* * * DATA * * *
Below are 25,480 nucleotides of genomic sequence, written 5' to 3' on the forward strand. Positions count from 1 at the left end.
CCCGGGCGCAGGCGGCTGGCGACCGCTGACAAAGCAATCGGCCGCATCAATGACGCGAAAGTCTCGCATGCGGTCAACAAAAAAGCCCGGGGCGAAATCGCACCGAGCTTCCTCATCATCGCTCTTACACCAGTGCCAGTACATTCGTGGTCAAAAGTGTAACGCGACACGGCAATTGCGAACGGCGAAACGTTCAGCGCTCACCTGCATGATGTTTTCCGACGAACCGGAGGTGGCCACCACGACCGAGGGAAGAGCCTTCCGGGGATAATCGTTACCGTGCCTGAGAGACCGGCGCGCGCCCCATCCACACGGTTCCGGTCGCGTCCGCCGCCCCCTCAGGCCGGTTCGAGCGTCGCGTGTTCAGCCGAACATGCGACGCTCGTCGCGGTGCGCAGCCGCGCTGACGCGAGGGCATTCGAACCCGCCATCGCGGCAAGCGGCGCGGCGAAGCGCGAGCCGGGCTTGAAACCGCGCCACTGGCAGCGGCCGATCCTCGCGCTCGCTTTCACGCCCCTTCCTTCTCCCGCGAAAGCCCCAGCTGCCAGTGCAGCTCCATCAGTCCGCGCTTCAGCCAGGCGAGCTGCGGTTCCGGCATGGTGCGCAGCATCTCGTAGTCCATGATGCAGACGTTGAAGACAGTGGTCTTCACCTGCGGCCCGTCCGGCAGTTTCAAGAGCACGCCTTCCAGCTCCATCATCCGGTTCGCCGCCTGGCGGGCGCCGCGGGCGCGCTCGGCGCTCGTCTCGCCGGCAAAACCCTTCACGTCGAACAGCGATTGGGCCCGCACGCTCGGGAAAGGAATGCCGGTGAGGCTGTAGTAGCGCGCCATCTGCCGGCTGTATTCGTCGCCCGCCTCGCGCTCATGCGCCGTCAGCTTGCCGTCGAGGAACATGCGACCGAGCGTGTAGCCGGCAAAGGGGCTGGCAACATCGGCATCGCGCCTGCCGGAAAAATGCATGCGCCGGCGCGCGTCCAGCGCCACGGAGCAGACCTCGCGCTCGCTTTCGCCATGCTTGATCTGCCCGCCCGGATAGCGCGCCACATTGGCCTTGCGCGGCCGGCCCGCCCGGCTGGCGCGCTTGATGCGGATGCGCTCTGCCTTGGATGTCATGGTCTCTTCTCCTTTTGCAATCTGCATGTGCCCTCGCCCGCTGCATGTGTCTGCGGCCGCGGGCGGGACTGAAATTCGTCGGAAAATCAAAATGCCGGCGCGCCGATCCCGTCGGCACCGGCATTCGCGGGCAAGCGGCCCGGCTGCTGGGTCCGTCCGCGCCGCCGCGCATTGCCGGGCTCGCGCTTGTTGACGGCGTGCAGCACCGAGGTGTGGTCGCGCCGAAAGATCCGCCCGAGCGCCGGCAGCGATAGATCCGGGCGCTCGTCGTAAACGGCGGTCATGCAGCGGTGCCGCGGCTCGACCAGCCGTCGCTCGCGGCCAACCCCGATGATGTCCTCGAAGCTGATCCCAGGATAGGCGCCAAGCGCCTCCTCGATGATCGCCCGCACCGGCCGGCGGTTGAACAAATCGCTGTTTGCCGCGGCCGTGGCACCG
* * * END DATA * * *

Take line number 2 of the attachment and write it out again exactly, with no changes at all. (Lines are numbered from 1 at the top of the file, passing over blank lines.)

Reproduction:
CCCGGGCGCAGGCGGCTGGCGACCGCTGACAAAGCAATCGGCCGCATCAATGACGCGAAAGTCTCGCATGCGGTCAACAAAAAAGCCCGGGGCGAAATCGCACCGAGCTTCCTCATCATCGCTCTTACACCAGTGCCAGTACATTCGTGGTCAAAAGTGTAACGCGACACGGCAATTGCGAACGGCGAAACGTTCAGCGCTCACCTGCATGATGTTTTCCGACGAACCGGAGGTGGCCACCACGACCGAGGGAAGAGCCTTCCGGGGATAATCGTTACCGTGCCTGAGAGACCGGCGCGCGCCCCATCCACACGGTTCCGGTCGCGTCCGCCGCCCCCTCAGGCCGGTTCGAGCGTCGCGTGTTCAGCCGAACATGCGACGCTCGTCGCGGTGCGCAGCCGCGCTGACGCGAGGGCATTCGAACCCGCCATCGCGGCAAGCGGCGCGGCGAAGCGCGAGCCGGGCTTGAAACCGCGCCACTGGCAGCGGCCGATCCTCGCGCTCGCTTTCACGCCCCTTCCTTCTCCCGCGAAAGCCCCAGCTGCCAGTGCAGCTCCATCAGTCCGCGCTTCAGCCAGGCGAGCTGCGGTTCCGGCATGGTGCGCAGCATCTCGTAGTCCATGATGCAGACGTTGAAGACAGTGGTCTTCACCTGCGGCCCGTCCGGCAGTTTCAAGAGCACGCCTTCCAGCTCCATCATCCGGTTCGCCGCCTGGCGGGCGCCGCGGGCGCGCTCGGCGCTCGTCTCGCCGGCAAAACCCTTCACGTCGAACAGCGATTGGGCCCGCACGCTCGGGAAAGGAATGCCGGTGAGGCTGTAGTAGCGCGCCATCTGCCGGCTGTATTCGTCGCCCGCCTCGCGCTCATGCGCCGTCAGCTTGCCGTCGAGGAACATGCGACCGAGCGTGTAGCCGGCAAAGGGGCTGGCAACATCGGCATCGCGCCTGCCGGAAAAATGCATGCGCCGGCGCGCGTCCAGCGCCACGGAGCAGACCTCGCGCTCGCTTTCGCCATGCTTGATCTGCCCGCCCGGATAGCGCGCCACATTGGCCTTGCGCGGCCGGCCCGCCCGGCTGGCGCGCTTGATGCGGATGCGCTCTGCCTTGGATGTCATGGTCTCTTCTCCTTTTGCAATCTGCATGTGCCCTCGCCCGCTGCATGTGTCTGCGGCCGCGGGCGGGACTGAAATTCGTCGGAAAATCAAAATGCCGGCGCGCCGATCCCGTCGGCACCGGCATTCGCGGGCAAGCGGCCCGGCTGCTGGGTCCGTCCGCGCCGCCGCGCATTGCCGGGCTCGCGCTTGTTGACGGCGTGCAGCACCGAGGTGTGGTCGCGCCGAAAGATCCGCCCGAGCGCCGGCAGCGATAGATCCGGGCGCTCGTCGTAAACGGCGGTCATGCAGCGGTGCCGCGGCTCGACCAGCCGTCGCTCGCGGCCAACCCCGATGATGTCCTCGAAGCTGATCCCAGGATAGGCGCCAAGCGCCTCCTCGATGATCGCCCGCACCGGCCGGCGGTTGAACAAATCGCTGTTTGCCGCGGCCGTGGCACCG